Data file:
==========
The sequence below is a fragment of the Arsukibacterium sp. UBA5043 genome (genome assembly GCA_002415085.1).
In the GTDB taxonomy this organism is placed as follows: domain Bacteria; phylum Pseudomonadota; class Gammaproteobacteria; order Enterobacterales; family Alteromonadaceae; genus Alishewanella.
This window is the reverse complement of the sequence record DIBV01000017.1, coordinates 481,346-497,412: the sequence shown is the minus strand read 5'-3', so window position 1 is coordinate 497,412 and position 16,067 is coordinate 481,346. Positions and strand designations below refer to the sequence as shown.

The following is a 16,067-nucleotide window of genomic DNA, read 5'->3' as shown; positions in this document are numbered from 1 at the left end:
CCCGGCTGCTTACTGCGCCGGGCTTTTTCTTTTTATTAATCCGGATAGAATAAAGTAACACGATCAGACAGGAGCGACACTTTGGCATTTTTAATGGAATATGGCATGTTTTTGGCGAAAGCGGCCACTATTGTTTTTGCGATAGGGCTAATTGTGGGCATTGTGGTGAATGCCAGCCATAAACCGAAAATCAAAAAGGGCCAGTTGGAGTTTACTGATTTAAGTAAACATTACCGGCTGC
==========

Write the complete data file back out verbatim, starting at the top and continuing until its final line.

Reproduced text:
The sequence below is a fragment of the Arsukibacterium sp. UBA5043 genome (genome assembly GCA_002415085.1).
In the GTDB taxonomy this organism is placed as follows: domain Bacteria; phylum Pseudomonadota; class Gammaproteobacteria; order Enterobacterales; family Alteromonadaceae; genus Alishewanella.
This window is the reverse complement of the sequence record DIBV01000017.1, coordinates 481,346-497,412: the sequence shown is the minus strand read 5'-3', so window position 1 is coordinate 497,412 and position 16,067 is coordinate 481,346. Positions and strand designations below refer to the sequence as shown.

The following is a 16,067-nucleotide window of genomic DNA, read 5'->3' as shown; positions in this document are numbered from 1 at the left end:
CCCGGCTGCTTACTGCGCCGGGCTTTTTCTTTTTATTAATCCGGATAGAATAAAGTAACACGATCAGACAGGAGCGACACTTTGGCATTTTTAATGGAATATGGCATGTTTTTGGCGAAAGCGGCCACTATTGTTTTTGCGATAGGGCTAATTGTGGGCATTGTGGTGAATGCCAGCCATAAACCGAAAATCAAAAAGGGCCAGTTGGAGTTTACTGATTTAAGTAAACATTACCGGCTGC